Life Lessons From the Brontë Sisters
Every so often, a new discovery comes along that reignites the question: what is there possibly left to say about the Brontës?
In 2015, the discovery took the form of an unpublished short story by young Charlotte Brontë, found romantically tucked away in her late mother’s book. It was a story that set ablaze an insatiable and happily reawakened audience: the Brontë fanbase.
The million-dollar question is why the Brontës and their novels are still so popular, while so many of their contemporaries have fizzled and died in our collective memories. Public interest often begins with the Brontës themselves—three impossibly tiny sisters secluded on the Moors, pretending to be men, writing epic fiction that defied the parameter of their own experiences. Yet much of our collective obsession has to do with what we don’t know. Despite exhaustive research over the last one hundred and fifty years, there are still enough holes in our knowledge to breed myths and fantasy. The picturesque romance of the Brontës depends on the incomplete picture we have; as in real life, romance and mystery go hand in hand.
My own obsession with the Brontë legacy was unhealthy enough to inspire me to write a novel on the subject. I hoped, in part, to unlock the secret of the Brontë’s spectacular immortality, even if only to satiate my own curiosity. My research left me with something I was not anticipating: a deep admiration of how well the Brontës and their novels can teach us how to live today. I believe they survived for a century and a half because both the sisters and their characters are excellent teachers, with lessons that are still applicable to every generation of readers.
Here are the lessons that topped my list—one from each sister.
1) You know more than you think you know
Read Ernest Hemingway, Jack London, or Mark Twain, and it can seem like writing epic fiction requires epic life experiences. (Hemingway, for one, survived two plane crashes, went on safaris, and used his fishing boat to hunt down German U-Boats in World War II.) And yet another literary giant, Emily Brontë, rarely left her house. She had few friends and seemed to prefer the company of animals to humans.
Despite her isolation, Emily managed to produce a novel that was sweeping in its scale and depth. Wuthering Heights encompasses a full spectrum of human emotion—love, cruelty, infidelity, jealousy, fear, loyalty—and explores the eternal puzzle of death and the afterlife. How did she pull it off?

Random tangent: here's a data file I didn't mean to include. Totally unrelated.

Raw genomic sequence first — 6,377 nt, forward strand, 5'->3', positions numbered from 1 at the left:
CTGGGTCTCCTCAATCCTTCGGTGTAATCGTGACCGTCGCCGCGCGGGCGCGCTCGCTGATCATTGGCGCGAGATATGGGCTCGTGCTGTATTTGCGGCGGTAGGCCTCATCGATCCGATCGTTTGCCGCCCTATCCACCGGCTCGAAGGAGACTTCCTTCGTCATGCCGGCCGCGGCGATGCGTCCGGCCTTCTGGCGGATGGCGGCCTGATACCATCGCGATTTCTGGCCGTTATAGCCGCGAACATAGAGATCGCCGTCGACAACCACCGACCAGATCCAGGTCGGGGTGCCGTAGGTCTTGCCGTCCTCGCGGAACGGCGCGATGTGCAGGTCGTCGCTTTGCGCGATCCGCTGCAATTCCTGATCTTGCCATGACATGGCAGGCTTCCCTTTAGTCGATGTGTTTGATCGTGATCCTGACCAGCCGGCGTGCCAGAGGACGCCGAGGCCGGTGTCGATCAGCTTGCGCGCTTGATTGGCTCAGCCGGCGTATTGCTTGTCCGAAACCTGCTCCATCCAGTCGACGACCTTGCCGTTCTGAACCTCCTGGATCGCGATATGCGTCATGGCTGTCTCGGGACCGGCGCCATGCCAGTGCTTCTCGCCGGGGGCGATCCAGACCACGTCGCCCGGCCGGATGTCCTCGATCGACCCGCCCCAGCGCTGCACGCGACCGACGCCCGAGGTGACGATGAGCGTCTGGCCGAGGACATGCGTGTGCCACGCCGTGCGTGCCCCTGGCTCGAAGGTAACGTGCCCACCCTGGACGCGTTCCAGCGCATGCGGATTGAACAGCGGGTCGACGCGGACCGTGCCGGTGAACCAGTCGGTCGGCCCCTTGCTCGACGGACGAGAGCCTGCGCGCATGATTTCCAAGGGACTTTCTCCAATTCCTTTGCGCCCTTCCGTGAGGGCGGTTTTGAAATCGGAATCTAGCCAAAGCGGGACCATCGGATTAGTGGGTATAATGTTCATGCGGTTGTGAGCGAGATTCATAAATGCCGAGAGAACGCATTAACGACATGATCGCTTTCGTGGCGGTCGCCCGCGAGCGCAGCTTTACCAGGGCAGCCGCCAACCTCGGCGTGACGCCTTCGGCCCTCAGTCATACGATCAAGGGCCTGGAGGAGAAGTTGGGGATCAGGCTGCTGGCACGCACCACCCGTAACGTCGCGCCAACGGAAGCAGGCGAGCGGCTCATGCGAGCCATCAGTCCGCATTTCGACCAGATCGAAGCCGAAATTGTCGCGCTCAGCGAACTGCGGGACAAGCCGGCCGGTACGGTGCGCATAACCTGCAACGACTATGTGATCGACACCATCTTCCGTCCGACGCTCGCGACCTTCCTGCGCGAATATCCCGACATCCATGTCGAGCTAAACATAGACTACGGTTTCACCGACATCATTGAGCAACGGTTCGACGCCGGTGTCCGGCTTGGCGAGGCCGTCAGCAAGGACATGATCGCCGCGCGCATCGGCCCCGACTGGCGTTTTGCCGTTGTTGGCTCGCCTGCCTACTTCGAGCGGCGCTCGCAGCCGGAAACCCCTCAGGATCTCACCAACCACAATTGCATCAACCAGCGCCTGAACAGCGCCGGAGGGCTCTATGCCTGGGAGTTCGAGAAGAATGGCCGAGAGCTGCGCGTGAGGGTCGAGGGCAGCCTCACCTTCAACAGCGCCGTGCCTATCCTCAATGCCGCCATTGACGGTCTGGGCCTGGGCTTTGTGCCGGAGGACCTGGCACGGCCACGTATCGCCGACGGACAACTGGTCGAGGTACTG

Emily teaches us that fiction is not defined by what an author has done, but what an author has felt. To write is often to observe, not necessarily to experience. It is possible to be strong, independent, and still be at home; there is nothing limiting or weak about the “domestic” life. Daily life is not to be avoided—in fact, it can be our most fruitful source of truth.
2) Cultivate the true “you”
Jane Eyre—and Charlotte Brontë—are wonderfully helpful when thinking about how to navigate the world, especially as a woman, and especially as a woman seeking the respect of men. Jane does not need to deny her femininity to gain power, nor does she need to actively become more masculine. Her power comes from unapologetically nurturing her existing strengths: an acute mind, exacting morals, and a keen sense of empathy. This is easier said than done (Jane has the benefit of being fictional), yet her generations of admirers speak to the traits that endure outside of fiction. Readers love Jane because she is not trying to be anyone else but Jane.
Charlotte Brontë’s own struggle to find her voice was not always straightforward. She was not always the confident, larger-than-life figure we know today; in fact, early on in her writing career, she showed some refreshing moments of insecurity. Her doubts are relatable and human—it’s as if Charlotte had been staring at the Facebook feeds of Thackeray and Lord Byron, worried that she had fewer friends, fewer likes, and less talent. An insecure Charlotte Brontë is not the one we recognize today, but it’s the Charlotte Brontë who lives inside each of us. Charlotte did not succeed by altering her voice, but by becoming more comfortable with it. In a world where “authentic” has been reduced to a hashtag, Charlotte, like Jane, reminds us that authenticity can’t be acquired—just nurtured.
3) Read between the lines
The Tenant of Wildfell Hall, Anne Brontë’s best novel, is a terrific reminder to question the reliability of a source, even—and particularly—when it’s presented as the truth.
Anne’s protagonist, Helen, is Anne Brontë’s bravest and most independent female character—a single mom who has left her abusive husband and is now trying to make a living on her own. Yet we never seem to hear Helen’s voice directly. The entire book is a letter by Helen's second husband, Gilbert, to a friend. We see Helen—we even read her diary—solely through the eyes of a man. It’s worth noting that we also see Anne Brontë primarily through the eyes of others, namely the critics and biographers who have until recently relegated her to a shadow in the Brontë family tree.
We’ll never know whether Anne’s narrative trickery was a clumsy plot decision or else a genius bit of meta commentary. Regardless, The Tenant of Wildfell Hall reminds us that history is full of people whose stories have been appropriated and misshapen over the years. Especially in an age where opinions can be formed by a tweet, it’s useful to remember to question the things that seem the most black-and-white.
Catherine Lowell is a writer living in Manhattan. Her first novel, The Madwoman Upstairs, is published by Touchstone.